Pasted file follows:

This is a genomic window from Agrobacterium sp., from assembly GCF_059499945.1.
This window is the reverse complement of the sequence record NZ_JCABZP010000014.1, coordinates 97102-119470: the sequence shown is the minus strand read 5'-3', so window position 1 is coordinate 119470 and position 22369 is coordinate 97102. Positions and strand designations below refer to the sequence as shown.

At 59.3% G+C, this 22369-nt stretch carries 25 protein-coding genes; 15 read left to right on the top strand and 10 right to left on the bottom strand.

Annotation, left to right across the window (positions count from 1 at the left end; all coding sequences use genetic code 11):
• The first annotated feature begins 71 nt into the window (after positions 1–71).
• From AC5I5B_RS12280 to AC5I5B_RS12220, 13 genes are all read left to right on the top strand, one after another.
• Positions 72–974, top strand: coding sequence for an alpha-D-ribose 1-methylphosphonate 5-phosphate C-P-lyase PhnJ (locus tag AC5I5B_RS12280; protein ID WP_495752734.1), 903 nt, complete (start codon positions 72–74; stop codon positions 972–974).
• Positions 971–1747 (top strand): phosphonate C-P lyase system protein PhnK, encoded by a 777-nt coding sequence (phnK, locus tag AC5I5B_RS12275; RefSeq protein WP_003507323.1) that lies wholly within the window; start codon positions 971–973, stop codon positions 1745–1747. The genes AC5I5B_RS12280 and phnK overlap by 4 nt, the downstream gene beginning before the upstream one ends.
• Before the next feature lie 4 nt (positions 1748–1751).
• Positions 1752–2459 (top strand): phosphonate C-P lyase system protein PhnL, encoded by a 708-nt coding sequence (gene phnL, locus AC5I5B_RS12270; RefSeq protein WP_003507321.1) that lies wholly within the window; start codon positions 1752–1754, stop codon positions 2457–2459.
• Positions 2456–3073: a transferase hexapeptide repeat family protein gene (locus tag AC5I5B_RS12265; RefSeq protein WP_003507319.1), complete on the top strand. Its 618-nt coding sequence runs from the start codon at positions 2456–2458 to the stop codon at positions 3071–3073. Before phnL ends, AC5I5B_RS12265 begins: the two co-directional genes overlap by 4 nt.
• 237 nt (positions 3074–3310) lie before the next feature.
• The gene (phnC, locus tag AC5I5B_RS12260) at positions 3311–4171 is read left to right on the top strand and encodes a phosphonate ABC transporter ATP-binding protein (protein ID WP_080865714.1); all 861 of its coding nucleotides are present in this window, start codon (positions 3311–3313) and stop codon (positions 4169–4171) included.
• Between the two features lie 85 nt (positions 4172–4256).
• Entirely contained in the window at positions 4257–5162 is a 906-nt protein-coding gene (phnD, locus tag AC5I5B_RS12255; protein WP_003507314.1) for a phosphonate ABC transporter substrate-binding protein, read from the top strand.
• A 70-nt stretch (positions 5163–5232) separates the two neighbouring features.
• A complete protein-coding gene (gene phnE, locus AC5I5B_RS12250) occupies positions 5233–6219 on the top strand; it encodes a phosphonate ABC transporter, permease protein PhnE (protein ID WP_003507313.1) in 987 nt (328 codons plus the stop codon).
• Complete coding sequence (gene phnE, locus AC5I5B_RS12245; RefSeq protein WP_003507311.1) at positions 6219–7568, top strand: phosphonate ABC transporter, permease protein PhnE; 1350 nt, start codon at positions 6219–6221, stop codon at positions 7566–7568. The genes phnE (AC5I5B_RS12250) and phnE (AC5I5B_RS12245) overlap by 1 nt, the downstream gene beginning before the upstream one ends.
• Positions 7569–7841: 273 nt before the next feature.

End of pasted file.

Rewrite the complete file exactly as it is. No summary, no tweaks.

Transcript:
This is a genomic window from Agrobacterium sp., from assembly GCF_059499945.1.
This window is the reverse complement of the sequence record NZ_JCABZP010000014.1, coordinates 97102-119470: the sequence shown is the minus strand read 5'-3', so window position 1 is coordinate 119470 and position 22369 is coordinate 97102. Positions and strand designations below refer to the sequence as shown.

At 59.3% G+C, this 22369-nt stretch carries 25 protein-coding genes; 15 read left to right on the top strand and 10 right to left on the bottom strand.

Annotation, left to right across the window (positions count from 1 at the left end; all coding sequences use genetic code 11):
• The first annotated feature begins 71 nt into the window (after positions 1–71).
• From AC5I5B_RS12280 to AC5I5B_RS12220, 13 genes are all read left to right on the top strand, one after another.
• Positions 72–974, top strand: coding sequence for an alpha-D-ribose 1-methylphosphonate 5-phosphate C-P-lyase PhnJ (locus tag AC5I5B_RS12280; protein ID WP_495752734.1), 903 nt, complete (start codon positions 72–74; stop codon positions 972–974).
• Positions 971–1747 (top strand): phosphonate C-P lyase system protein PhnK, encoded by a 777-nt coding sequence (phnK, locus tag AC5I5B_RS12275; RefSeq protein WP_003507323.1) that lies wholly within the window; start codon positions 971–973, stop codon positions 1745–1747. The genes AC5I5B_RS12280 and phnK overlap by 4 nt, the downstream gene beginning before the upstream one ends.
• Before the next feature lie 4 nt (positions 1748–1751).
• Positions 1752–2459 (top strand): phosphonate C-P lyase system protein PhnL, encoded by a 708-nt coding sequence (gene phnL, locus AC5I5B_RS12270; RefSeq protein WP_003507321.1) that lies wholly within the window; start codon positions 1752–1754, stop codon positions 2457–2459.
• Positions 2456–3073: a transferase hexapeptide repeat family protein gene (locus tag AC5I5B_RS12265; RefSeq protein WP_003507319.1), complete on the top strand. Its 618-nt coding sequence runs from the start codon at positions 2456–2458 to the stop codon at positions 3071–3073. Before phnL ends, AC5I5B_RS12265 begins: the two co-directional genes overlap by 4 nt.
• 237 nt (positions 3074–3310) lie before the next feature.
• The gene (phnC, locus tag AC5I5B_RS12260) at positions 3311–4171 is read left to right on the top strand and encodes a phosphonate ABC transporter ATP-binding protein (protein ID WP_080865714.1); all 861 of its coding nucleotides are present in this window, start codon (positions 3311–3313) and stop codon (positions 4169–4171) included.
• Between the two features lie 85 nt (positions 4172–4256).
• Entirely contained in the window at positions 4257–5162 is a 906-nt protein-coding gene (phnD, locus tag AC5I5B_RS12255; protein WP_003507314.1) for a phosphonate ABC transporter substrate-binding protein, read from the top strand.
• A 70-nt stretch (positions 5163–5232) separates the two neighbouring features.
• A complete protein-coding gene (gene phnE, locus AC5I5B_RS12250) occupies positions 5233–6219 on the top strand; it encodes a phosphonate ABC transporter, permease protein PhnE (protein ID WP_003507313.1) in 987 nt (328 codons plus the stop codon).
• Complete coding sequence (gene phnE, locus AC5I5B_RS12245; RefSeq protein WP_003507311.1) at positions 6219–7568, top strand: phosphonate ABC transporter, permease protein PhnE; 1350 nt, start codon at positions 6219–6221, stop codon at positions 7566–7568. The genes phnE (AC5I5B_RS12250) and phnE (AC5I5B_RS12245) overlap by 1 nt, the downstream gene beginning before the upstream one ends.
• Positions 7569–7841: 273 nt before the next feature.